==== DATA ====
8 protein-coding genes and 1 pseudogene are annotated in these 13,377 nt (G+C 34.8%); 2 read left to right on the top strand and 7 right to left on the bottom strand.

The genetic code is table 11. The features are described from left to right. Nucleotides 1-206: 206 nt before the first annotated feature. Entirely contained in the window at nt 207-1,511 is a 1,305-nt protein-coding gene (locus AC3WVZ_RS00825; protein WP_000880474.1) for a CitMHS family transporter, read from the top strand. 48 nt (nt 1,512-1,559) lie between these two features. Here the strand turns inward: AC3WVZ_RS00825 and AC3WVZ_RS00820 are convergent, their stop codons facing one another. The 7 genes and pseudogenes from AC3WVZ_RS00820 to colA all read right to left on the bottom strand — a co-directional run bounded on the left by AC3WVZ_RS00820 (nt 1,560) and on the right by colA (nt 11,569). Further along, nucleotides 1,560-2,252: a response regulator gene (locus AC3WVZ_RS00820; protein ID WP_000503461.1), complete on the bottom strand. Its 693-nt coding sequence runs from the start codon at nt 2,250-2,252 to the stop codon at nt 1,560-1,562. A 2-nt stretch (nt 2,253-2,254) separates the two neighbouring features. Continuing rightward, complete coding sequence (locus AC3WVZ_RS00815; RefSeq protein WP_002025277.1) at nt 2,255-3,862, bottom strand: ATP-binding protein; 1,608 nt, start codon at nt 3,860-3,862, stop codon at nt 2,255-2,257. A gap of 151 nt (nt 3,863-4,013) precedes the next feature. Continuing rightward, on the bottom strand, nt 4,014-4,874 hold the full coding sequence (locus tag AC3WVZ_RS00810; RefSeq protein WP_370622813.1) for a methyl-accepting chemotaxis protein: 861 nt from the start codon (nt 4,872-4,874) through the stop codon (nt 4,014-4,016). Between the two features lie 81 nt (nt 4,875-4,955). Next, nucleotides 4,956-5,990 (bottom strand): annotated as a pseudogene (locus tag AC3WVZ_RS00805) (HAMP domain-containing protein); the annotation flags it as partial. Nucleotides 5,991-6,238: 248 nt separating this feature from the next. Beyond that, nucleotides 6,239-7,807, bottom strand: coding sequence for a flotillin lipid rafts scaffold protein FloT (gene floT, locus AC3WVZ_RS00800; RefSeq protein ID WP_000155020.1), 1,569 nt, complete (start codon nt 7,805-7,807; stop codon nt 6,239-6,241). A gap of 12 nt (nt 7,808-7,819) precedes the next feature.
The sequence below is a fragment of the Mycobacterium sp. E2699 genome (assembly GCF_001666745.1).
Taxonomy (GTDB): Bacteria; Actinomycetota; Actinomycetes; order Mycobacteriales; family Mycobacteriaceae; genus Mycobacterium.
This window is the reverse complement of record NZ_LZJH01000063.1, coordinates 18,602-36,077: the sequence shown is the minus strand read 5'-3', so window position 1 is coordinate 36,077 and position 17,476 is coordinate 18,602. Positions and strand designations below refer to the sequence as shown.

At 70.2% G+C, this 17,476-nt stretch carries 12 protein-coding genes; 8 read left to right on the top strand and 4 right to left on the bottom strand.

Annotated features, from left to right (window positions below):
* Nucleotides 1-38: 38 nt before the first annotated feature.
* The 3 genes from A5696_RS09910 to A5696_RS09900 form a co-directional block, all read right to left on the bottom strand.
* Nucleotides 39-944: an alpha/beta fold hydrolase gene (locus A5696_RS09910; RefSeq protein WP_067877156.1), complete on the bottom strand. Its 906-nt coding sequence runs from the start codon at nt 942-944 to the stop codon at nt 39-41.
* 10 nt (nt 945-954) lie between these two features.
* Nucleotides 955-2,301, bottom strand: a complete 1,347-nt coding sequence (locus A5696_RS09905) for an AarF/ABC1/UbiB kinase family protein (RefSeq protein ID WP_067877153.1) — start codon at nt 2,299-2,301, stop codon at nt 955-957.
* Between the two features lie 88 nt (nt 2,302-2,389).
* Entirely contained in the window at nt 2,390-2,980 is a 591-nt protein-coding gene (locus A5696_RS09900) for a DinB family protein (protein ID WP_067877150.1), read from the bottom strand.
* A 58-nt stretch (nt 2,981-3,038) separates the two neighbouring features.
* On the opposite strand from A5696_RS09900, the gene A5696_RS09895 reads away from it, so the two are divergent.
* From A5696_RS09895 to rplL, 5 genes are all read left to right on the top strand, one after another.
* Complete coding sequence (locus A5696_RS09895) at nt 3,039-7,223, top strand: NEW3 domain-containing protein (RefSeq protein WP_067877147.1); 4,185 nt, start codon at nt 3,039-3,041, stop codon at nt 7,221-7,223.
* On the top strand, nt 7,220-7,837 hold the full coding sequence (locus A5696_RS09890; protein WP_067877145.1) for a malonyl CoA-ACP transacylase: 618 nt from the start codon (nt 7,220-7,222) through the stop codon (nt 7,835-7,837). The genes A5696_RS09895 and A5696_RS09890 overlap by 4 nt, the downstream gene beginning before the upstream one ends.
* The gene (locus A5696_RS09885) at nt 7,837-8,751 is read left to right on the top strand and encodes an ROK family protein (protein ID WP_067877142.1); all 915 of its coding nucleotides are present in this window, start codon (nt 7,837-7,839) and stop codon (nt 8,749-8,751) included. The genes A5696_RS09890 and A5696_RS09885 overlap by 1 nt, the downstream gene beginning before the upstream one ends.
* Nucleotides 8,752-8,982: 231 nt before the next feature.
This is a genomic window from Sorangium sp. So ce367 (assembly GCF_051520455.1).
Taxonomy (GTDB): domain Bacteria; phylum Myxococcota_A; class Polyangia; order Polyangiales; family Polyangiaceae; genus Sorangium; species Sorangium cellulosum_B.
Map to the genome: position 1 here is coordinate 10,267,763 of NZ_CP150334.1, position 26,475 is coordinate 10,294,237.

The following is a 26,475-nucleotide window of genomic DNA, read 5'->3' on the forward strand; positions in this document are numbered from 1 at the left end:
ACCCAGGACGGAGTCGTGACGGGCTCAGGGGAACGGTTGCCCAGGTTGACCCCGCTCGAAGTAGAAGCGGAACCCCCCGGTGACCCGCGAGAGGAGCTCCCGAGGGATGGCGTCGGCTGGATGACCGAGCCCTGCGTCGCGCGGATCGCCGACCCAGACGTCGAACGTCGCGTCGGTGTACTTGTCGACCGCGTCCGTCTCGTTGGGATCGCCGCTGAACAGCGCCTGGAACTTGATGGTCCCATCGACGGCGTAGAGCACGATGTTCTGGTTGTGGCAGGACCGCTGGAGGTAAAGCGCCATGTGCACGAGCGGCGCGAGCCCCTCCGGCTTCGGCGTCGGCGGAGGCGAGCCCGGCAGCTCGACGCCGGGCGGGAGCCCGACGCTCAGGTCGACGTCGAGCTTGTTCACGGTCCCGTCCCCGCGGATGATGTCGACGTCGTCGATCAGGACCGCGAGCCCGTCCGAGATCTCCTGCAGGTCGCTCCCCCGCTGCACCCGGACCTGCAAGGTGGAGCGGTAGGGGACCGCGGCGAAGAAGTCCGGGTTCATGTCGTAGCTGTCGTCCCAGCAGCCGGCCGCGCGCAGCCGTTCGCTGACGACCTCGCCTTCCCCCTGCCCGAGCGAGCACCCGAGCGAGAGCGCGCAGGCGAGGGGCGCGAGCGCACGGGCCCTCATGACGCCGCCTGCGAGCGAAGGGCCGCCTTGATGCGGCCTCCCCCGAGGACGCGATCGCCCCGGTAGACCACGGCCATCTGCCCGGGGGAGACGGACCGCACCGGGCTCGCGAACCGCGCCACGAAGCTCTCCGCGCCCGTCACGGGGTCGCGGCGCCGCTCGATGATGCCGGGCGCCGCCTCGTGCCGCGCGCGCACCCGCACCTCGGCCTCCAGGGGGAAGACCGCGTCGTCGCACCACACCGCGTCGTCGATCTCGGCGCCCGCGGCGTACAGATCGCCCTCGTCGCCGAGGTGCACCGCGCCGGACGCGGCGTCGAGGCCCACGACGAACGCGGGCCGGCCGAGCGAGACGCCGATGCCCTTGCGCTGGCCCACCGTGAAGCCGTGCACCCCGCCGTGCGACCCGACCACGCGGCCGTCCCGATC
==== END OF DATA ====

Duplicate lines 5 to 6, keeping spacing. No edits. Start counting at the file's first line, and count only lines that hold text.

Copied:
This window is the reverse complement of record NZ_LZJH01000063.1, coordinates 18,602-36,077: the sequence shown is the minus strand read 5'-3', so window position 1 is coordinate 36,077 and position 17,476 is coordinate 18,602. Positions and strand designations below refer to the sequence as shown.

At 70.2% G+C, this 17,476-nt stretch carries 12 protein-coding genes; 8 read left to right on the top strand and 4 right to left on the bottom strand.